Do studies of statistical power have an effect on the power of studies

@article{Sedlmeier1989DoSO,
  title={Do studies of statistical power have an effect on the power of studies},
  author={Peter Sedlmeier and Gerd Gigerenzer},
  journal={Psychological Bulletin},
  year={1989},
  volume={105},
  pages={309-316}
}
The long-term impact of studies of statistical power is investigated using J. Cohen's (1962) pioneering work as an example. We argue that the impact is nil; the power of studies in the same journal that Cohen reviewed (now the Journal of Abnormal Psychology) has not increased over the past 24 years. In 1960 the median power (i.e., the probability that a significant result will be obtained if there is a true effect) was .46 for a medium size effect, whereas in 1984 it was only .37. The decline…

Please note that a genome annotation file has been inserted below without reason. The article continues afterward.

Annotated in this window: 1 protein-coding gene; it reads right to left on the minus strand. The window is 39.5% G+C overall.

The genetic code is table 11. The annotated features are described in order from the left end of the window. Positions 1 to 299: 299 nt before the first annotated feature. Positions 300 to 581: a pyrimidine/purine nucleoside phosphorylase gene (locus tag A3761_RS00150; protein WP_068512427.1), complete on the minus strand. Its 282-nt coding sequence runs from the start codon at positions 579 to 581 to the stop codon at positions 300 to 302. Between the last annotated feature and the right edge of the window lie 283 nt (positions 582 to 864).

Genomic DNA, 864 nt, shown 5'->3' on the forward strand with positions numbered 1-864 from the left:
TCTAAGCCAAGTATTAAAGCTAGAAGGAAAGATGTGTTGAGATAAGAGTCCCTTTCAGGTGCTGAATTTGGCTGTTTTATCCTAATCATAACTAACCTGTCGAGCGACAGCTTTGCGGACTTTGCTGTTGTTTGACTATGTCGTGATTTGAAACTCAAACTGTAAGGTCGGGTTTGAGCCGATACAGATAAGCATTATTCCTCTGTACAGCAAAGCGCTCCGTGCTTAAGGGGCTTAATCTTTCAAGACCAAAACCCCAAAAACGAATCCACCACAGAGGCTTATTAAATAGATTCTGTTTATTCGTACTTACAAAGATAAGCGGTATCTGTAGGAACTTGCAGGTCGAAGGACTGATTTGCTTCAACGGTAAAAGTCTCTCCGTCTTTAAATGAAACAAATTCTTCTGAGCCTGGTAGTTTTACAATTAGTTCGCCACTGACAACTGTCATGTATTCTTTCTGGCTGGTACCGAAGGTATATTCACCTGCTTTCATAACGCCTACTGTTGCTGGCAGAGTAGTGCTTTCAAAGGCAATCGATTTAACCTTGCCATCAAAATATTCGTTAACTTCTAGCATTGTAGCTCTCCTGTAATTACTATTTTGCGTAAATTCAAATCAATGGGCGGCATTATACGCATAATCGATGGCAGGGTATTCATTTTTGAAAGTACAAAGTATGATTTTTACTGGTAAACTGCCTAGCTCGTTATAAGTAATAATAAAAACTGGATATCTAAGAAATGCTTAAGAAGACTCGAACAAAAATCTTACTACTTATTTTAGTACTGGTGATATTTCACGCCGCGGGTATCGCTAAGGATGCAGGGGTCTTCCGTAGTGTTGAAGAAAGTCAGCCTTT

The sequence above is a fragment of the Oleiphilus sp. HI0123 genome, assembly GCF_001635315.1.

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The recently reported low replication success in psychology is realistic and worse performance may be expected for cognitive neuroscience, and false report probability is likely to exceed 50% for the whole literature.
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